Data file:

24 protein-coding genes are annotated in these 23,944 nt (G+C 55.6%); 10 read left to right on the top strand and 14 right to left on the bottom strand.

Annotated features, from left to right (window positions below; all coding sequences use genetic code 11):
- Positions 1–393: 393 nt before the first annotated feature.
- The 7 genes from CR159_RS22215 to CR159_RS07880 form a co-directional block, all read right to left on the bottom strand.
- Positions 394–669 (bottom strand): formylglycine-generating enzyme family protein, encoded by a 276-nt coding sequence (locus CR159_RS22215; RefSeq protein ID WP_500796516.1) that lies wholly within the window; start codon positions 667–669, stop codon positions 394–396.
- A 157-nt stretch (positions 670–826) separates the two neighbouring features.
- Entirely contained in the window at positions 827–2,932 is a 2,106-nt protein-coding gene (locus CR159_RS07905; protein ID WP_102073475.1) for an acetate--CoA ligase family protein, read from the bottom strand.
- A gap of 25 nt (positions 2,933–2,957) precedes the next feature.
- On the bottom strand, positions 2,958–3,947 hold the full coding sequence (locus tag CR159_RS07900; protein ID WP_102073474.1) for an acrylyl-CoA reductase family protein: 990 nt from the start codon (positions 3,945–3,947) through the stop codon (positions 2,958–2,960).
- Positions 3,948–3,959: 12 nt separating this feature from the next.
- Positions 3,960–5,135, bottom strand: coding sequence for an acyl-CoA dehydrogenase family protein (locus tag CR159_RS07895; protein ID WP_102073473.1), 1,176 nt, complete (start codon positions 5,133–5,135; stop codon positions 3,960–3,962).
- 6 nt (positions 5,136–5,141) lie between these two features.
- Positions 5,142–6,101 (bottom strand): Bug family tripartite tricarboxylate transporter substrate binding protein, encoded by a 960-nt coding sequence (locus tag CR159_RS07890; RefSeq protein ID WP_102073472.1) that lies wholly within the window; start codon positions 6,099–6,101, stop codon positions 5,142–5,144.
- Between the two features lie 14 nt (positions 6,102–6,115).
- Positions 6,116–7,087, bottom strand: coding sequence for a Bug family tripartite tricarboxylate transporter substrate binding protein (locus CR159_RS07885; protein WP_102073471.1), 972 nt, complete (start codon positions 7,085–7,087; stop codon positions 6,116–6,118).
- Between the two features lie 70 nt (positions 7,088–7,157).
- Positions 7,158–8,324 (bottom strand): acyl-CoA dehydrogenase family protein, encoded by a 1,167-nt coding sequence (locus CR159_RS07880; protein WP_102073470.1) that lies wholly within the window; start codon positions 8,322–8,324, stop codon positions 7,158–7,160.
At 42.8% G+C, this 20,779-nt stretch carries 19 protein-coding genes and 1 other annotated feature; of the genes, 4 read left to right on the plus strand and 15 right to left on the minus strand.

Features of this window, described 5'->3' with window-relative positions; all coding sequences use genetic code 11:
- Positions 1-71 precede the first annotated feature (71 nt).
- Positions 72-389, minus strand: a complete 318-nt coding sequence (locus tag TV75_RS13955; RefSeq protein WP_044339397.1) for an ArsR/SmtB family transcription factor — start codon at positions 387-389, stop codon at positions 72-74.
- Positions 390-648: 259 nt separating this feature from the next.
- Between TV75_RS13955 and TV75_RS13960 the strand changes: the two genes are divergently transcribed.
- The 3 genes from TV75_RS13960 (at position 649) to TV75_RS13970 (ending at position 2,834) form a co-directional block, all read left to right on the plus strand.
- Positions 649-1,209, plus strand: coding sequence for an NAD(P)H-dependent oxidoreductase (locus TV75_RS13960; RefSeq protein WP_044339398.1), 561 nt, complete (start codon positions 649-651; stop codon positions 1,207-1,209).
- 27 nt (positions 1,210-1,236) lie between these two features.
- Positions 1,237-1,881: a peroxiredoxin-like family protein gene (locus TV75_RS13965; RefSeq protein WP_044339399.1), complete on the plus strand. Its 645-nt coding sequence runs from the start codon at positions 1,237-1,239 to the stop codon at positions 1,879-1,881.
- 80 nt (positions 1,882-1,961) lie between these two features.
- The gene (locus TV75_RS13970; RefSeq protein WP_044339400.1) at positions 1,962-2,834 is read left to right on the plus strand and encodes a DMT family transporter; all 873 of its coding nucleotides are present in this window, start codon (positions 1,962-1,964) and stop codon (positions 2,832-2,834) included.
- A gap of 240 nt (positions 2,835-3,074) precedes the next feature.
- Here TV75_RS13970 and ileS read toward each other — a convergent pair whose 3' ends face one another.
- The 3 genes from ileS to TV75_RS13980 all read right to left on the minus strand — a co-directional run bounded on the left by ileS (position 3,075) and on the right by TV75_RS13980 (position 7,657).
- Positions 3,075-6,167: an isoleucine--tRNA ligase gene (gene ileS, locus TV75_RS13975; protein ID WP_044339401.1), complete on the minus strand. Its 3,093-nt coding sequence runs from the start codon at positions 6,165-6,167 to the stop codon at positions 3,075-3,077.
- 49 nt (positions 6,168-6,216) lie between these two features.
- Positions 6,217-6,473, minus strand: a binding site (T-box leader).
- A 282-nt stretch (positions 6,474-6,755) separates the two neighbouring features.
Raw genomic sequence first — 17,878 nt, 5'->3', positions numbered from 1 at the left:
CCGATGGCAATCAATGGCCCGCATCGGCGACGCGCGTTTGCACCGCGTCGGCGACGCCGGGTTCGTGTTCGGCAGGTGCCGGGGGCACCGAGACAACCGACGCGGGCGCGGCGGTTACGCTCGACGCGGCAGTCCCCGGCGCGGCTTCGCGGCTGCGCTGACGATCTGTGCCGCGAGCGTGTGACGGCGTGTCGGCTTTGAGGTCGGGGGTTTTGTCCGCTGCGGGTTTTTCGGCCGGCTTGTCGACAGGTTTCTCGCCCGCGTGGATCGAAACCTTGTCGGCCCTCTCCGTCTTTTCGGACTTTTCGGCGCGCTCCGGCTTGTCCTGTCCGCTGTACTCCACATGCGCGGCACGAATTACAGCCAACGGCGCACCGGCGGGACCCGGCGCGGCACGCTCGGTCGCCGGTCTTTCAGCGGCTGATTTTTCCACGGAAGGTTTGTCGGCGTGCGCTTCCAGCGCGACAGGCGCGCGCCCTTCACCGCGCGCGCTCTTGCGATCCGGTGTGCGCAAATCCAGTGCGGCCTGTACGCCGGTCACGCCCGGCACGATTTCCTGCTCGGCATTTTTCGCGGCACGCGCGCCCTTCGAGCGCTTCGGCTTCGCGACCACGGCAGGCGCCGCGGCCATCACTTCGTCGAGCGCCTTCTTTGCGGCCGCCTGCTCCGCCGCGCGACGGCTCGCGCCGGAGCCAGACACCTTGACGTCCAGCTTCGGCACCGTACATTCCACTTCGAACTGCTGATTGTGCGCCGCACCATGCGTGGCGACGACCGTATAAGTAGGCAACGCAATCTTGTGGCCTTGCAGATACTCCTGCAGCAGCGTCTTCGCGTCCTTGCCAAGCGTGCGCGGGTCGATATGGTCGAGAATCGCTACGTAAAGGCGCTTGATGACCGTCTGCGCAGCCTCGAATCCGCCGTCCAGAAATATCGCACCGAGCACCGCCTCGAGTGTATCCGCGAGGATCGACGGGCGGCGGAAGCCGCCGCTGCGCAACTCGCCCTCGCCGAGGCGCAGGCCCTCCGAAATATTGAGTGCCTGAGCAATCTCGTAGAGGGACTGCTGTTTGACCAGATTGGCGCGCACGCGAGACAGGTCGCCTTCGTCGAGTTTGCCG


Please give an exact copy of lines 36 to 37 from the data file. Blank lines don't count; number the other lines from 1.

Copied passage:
- A 282-nt stretch (positions 6,474-6,755) separates the two neighbouring features.
Raw genomic sequence first — 17,878 nt, 5'->3', positions numbered from 1 at the left: